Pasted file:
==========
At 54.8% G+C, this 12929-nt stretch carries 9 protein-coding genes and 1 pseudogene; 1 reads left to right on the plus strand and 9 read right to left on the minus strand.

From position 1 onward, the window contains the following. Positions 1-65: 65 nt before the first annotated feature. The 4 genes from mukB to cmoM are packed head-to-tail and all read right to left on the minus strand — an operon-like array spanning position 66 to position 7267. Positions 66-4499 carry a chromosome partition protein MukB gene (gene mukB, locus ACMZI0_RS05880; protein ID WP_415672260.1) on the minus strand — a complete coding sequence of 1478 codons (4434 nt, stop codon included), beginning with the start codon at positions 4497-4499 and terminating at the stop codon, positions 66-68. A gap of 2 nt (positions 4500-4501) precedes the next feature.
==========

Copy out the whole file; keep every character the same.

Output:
At 54.8% G+C, this 12929-nt stretch carries 9 protein-coding genes and 1 pseudogene; 1 reads left to right on the plus strand and 9 read right to left on the minus strand.

From position 1 onward, the window contains the following. Positions 1-65: 65 nt before the first annotated feature. The 4 genes from mukB to cmoM are packed head-to-tail and all read right to left on the minus strand — an operon-like array spanning position 66 to position 7267. Positions 66-4499 carry a chromosome partition protein MukB gene (gene mukB, locus ACMZI0_RS05880; protein ID WP_415672260.1) on the minus strand — a complete coding sequence of 1478 codons (4434 nt, stop codon included), beginning with the start codon at positions 4497-4499 and terminating at the stop codon, positions 66-68. A gap of 2 nt (positions 4500-4501) precedes the next feature.